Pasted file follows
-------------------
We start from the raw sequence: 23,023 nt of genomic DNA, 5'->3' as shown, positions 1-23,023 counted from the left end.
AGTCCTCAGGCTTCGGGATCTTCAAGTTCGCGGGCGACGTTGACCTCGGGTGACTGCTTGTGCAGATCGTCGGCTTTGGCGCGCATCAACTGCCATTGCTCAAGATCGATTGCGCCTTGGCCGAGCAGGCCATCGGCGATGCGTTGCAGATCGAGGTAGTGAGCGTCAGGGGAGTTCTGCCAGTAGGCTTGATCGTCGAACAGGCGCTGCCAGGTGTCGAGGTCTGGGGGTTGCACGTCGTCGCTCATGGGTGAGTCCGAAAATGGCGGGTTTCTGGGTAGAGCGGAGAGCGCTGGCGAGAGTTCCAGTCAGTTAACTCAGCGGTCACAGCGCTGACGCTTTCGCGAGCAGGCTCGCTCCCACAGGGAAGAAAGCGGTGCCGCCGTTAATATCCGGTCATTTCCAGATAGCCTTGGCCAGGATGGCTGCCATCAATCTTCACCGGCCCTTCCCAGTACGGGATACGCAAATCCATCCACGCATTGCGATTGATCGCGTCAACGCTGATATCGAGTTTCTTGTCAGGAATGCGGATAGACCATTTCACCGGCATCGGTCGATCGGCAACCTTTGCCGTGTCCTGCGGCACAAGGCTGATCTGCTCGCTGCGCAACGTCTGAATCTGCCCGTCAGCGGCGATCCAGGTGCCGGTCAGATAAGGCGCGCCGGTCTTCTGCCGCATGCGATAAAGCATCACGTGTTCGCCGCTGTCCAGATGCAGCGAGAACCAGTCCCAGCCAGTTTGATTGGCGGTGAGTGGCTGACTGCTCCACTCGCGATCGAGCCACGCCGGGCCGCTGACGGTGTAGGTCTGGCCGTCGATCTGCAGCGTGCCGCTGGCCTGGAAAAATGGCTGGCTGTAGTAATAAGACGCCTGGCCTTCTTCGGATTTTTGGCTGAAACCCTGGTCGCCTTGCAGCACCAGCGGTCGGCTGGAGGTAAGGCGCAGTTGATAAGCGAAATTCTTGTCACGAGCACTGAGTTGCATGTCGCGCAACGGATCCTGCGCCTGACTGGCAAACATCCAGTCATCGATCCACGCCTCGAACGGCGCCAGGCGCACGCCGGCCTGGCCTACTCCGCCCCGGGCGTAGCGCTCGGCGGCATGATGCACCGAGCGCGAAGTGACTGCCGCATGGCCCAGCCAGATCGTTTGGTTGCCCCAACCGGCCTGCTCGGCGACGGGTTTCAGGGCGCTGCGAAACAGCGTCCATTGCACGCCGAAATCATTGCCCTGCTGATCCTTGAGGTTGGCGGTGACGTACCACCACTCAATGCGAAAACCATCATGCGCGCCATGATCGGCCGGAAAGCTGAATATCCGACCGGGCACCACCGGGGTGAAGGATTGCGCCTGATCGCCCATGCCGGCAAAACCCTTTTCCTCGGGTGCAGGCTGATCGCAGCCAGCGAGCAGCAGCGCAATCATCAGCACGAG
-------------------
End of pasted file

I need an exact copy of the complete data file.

We start from the raw sequence: 23,023 nt of genomic DNA, 5'->3' as shown, positions 1-23,023 counted from the left end.
AGTCCTCAGGCTTCGGGATCTTCAAGTTCGCGGGCGACGTTGACCTCGGGTGACTGCTTGTGCAGATCGTCGGCTTTGGCGCGCATCAACTGCCATTGCTCAAGATCGATTGCGCCTTGGCCGAGCAGGCCATCGGCGATGCGTTGCAGATCGAGGTAGTGAGCGTCAGGGGAGTTCTGCCAGTAGGCTTGATCGTCGAACAGGCGCTGCCAGGTGTCGAGGTCTGGGGGTTGCACGTCGTCGCTCATGGGTGAGTCCGAAAATGGCGGGTTTCTGGGTAGAGCGGAGAGCGCTGGCGAGAGTTCCAGTCAGTTAACTCAGCGGTCACAGCGCTGACGCTTTCGCGAGCAGGCTCGCTCCCACAGGGAAGAAAGCGGTGCCGCCGTTAATATCCGGTCATTTCCAGATAGCCTTGGCCAGGATGGCTGCCATCAATCTTCACCGGCCCTTCCCAGTACGGGATACGCAAATCCATCCACGCATTGCGATTGATCGCGTCAACGCTGATATCGAGTTTCTTGTCAGGAATGCGGATAGACCATTTCACCGGCATCGGTCGATCGGCAACCTTTGCCGTGTCCTGCGGCACAAGGCTGATCTGCTCGCTGCGCAACGTCTGAATCTGCCCGTCAGCGGCGATCCAGGTGCCGGTCAGATAAGGCGCGCCGGTCTTCTGCCGCATGCGATAAAGCATCACGTGTTCGCCGCTGTCCAGATGCAGCGAGAACCAGTCCCAGCCAGTTTGATTGGCGGTGAGTGGCTGACTGCTCCACTCGCGATCGAGCCACGCCGGGCCGCTGACGGTGTAGGTCTGGCCGTCGATCTGCAGCGTGCCGCTGGCCTGGAAAAATGGCTGGCTGTAGTAATAAGACGCCTGGCCTTCTTCGGATTTTTGGCTGAAACCCTGGTCGCCTTGCAGCACCAGCGGTCGGCTGGAGGTAAGGCGCAGTTGATAAGCGAAATTCTTGTCACGAGCACTGAGTTGCATGTCGCGCAACGGATCCTGCGCCTGACTGGCAAACATCCAGTCATCGATCCACGCCTCGAACGGCGCCAGGCGCACGCCGGCCTGGCCTACTCCGCCCCGGGCGTAGCGCTCGGCGGCATGATGCACCGAGCGCGAAGTGACTGCCGCATGGCCCAGCCAGATCGTTTGGTTGCCCCAACCGGCCTGCTCGGCGACGGGTTTCAGGGCGCTGCGAAACAGCGTCCATTGCACGCCGAAATCATTGCCCTGCTGATCCTTGAGGTTGGCGGTGACGTACCACCACTCAATGCGAAAACCATCATGCGCGCCATGATCGGCCGGAAAGCTGAATATCCGACCGGGCACCACCGGGGTGAAGGATTGCGCCTGATCGCCCATGCCGGCAAAACCCTTTTCCTCGGGTGCAGGCTGATCGCAGCCAGCGAGCAGCAGCGCAATCATCAGCACGAG